# What is the world made of?

• Total voters
28

## Main Question or Discussion Point

In your opinion, what theorethical objects are the most likely to represent the most fundamental constituents of nature?

Related Beyond the Standard Model News on Phys.org
I'm missing one alternative: none of the above. Anyway, I voted for fields, but I really think that it is made up of jets, which essentially contain information about both the fields and the observer's position, cf http://www.arxiv.org/abs/hep-th/0701164 . More precisely, the idea is to expand all fields in Taylor series, which encode the fields as Taylor coefficients and the observer's position as the basepoint.

marcus
Gold Member
Dearly Missed
I'm missing one alternative: none of the above...
I agree. And I would say that "fields" and "spin networks" are essentially the same option, because a spin network is just a way to describe a field without committing to a prior choice of background geometry.

A spin network is a background independent means to describe a field. Since you don't explicitly mention that general category, one supposes that spin network the one example which stands for the whole class.

What makes us thing that we have a complete description of the Universe at this point in time? The Universe probably consists of neither, although our best models and theories of the Universe does. There is always room for further explorations. I believe that something similar is said in "Relativity: The Special and General Theory" by Einstein.

I'm missing one alternative: none of the above.
Maybe I should slightly reformulate the question:
Which *of known* theorethical objects is most likely to be the most fundamental?

I agree. And I would say that "fields" and "spin networks" are essentially the same option, because a spin network is just a way to describe a field without committing to a prior choice of background geometry.
This, indeed, is how LQG is usually formulated. Such a formulation assumes that continuous topology is prior to fields, metric, and spin networks.

However, there are some LQG suggestions that continuous topology does not really exist at the fundamental level. In this case a local field A(x) also does not exist at this level. Consequently, spin networks are more fundamental than fields. (Personally, I do not like such approaches, but they exist.)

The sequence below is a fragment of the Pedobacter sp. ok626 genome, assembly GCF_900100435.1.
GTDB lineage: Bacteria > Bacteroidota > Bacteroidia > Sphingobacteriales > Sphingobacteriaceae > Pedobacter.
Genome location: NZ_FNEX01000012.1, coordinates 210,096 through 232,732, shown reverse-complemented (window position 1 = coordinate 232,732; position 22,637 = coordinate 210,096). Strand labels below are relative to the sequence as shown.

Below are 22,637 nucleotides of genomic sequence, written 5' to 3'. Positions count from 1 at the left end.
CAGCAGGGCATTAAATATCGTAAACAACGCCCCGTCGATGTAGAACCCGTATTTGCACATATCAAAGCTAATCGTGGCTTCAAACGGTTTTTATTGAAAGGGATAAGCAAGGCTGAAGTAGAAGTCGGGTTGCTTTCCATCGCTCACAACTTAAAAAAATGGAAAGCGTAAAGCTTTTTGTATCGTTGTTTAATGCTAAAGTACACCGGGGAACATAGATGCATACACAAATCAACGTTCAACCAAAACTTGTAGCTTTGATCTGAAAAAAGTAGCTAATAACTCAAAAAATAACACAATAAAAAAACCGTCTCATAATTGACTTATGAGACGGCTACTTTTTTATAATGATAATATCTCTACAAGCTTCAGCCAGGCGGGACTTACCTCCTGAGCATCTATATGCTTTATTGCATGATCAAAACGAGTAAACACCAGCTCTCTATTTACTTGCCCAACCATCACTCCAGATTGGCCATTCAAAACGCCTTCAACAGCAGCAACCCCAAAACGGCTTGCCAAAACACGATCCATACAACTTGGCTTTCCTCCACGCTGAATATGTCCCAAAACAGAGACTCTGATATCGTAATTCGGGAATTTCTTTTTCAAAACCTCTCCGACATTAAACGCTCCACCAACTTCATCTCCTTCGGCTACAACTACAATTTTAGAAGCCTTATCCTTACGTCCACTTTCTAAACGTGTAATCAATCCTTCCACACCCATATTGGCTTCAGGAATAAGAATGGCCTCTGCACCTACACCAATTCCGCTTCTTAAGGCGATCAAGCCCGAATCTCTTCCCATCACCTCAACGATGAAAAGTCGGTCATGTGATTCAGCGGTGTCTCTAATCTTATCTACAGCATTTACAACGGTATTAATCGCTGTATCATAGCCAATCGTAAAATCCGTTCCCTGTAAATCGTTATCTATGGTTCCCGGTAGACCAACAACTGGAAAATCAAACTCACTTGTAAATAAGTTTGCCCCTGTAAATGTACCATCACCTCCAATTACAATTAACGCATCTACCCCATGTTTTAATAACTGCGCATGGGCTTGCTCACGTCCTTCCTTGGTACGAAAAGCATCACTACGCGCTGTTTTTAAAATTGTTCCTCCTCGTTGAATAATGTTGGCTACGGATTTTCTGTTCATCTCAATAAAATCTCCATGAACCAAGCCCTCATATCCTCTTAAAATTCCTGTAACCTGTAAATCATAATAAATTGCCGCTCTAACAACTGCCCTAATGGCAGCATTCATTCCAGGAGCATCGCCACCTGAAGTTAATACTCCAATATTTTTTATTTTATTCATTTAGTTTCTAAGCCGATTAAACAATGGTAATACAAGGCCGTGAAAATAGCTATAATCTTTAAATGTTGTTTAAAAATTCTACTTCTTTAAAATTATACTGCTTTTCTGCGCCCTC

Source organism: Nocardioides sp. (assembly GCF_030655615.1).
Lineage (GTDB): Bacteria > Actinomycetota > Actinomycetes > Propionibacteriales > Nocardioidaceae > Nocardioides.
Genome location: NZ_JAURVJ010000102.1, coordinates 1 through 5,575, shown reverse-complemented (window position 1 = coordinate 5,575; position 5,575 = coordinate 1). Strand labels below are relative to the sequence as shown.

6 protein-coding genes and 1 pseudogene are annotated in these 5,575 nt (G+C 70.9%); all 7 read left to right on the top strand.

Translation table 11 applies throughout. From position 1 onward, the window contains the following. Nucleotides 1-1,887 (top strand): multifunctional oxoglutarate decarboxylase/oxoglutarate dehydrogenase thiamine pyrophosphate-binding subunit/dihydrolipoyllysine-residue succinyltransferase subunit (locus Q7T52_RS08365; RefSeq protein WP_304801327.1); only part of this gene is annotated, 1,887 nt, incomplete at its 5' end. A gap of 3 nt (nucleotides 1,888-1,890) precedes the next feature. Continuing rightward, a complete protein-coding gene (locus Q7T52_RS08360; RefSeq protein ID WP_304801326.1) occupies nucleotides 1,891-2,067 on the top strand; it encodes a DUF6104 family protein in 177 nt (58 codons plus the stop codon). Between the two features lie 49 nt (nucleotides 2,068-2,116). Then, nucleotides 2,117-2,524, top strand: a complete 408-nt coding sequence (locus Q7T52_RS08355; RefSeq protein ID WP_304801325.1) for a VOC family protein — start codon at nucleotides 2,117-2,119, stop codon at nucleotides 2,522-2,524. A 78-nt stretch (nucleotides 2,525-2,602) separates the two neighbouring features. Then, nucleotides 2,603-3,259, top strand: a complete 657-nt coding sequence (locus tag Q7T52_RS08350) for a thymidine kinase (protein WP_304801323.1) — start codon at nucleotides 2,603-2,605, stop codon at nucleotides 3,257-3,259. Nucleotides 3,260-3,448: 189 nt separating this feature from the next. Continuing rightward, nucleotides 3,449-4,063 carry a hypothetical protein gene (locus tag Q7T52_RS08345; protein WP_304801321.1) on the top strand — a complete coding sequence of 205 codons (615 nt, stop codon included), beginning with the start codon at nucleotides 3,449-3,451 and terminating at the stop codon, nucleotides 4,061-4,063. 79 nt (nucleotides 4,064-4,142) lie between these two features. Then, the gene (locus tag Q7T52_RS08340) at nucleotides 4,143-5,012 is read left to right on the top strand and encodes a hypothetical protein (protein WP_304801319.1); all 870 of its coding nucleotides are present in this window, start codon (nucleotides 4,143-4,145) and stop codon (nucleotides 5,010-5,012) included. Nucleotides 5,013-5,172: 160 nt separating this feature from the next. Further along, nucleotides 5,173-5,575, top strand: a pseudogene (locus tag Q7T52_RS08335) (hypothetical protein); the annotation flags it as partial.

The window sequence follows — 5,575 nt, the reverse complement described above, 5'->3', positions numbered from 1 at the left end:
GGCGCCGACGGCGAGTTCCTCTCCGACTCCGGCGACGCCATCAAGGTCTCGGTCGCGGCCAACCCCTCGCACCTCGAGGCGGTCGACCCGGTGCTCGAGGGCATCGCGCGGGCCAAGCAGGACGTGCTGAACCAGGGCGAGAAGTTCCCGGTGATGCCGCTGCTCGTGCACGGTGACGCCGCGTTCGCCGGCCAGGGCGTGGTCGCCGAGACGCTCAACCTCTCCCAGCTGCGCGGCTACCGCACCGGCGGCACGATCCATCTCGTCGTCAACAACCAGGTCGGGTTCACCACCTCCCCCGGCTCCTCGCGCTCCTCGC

I would like to suggest a write in candidate: bits.

marcus
Gold Member
Dearly Missed
This, indeed, is how LQG is usually formulated. ...
That's right! The usual LQG version is that the world is made of fields..

This was how Rovelli pictured it in his 2004 book Quantum Gravity which I think is still the defining reference.

With him, it's fields defined on fields. Spin networks are one of several possible devices used to describe fields in a background independent way.

But you exclude Rovelli's interpretation of LQG---according to you, the spin network option in your poll refers not to usual LQG but I suppose to some more recent work. Do you mean some new papers by Thiemann where he uses the term "algebraic quantum gravity"? That is interesting, but it was just last year and i haven't had enough time to assimilate the new direction. Perhaps the AQG approach really does describe fields, but in a new way, so that it has the same basic ontology.

I'm afraid the poll was a bit confusing. If you don't allow that spin networks are simply a way (that avoids certain problems) to describe the gravitational field, then I should have selected "fields" in the poll.

Last edited:
everything in that list is a different method of modeling systems of causal interactions- thus the Universe is "made" of interactions with Itself-

edit: and the simplist and most complete way to describe these interactions is with bits

Last edited:
Do you mean some new papers by Thiemann where he uses the term "algebraic quantum gravity"? That is interesting, but it was just last year and i haven't had enough time to assimilate the new direction. Perhaps the AQG approach really does describe fields, but in a new way, so that it has the same basic ontology.
In the not-so-new lectures written by Thiemann (gr-qc/0210094), at page 44 he writes: "One may spaculate that the discrete structure is fundamental and that the analiticity assumptions that we began with should be unimportant, in the final picture everything should be only combinatorical."

Anyway, at the moment, the "spin network" option has more votes than "strings" for example, so perhaps this option was not so inappropriate.

I would like to suggest a write in candidate: bits.
It seems to be more related to the interpretations of QM (see the poll in
than to the question posed in this poll. Are the "bits" are bits on strings, or on particles, or on ...?

In your opinion, what theorethical objects are the most likely to represent the most fundamental constituents of nature?
That is pretty much a useless question.

Chronos
Gold Member
'Fields' is a bit evasive, but the most qualified option. Current theory requires 'fields' to permit the existence of 'particles' in the observed universe. It's a really awkward question, though, IMO. I will take the cowards way out and blame it all on Einstein for creating this mess to begin with.

vld
There is a missing option "spacetime", so I have voted for "fields", which is the closest one (but not identiical).

In your opinion, what theorethical objects are the most likely to represent the most fundamental constituents of nature?
Time as a one dimensional object, or if you would time with any duration, is the most fundamental part of our universe. I think of a point not as being a zero dimensional object but as being a single duration of time. I voted for particle, now if you would like to add one more dimension, motion, you could show a field durning this same expanding duration.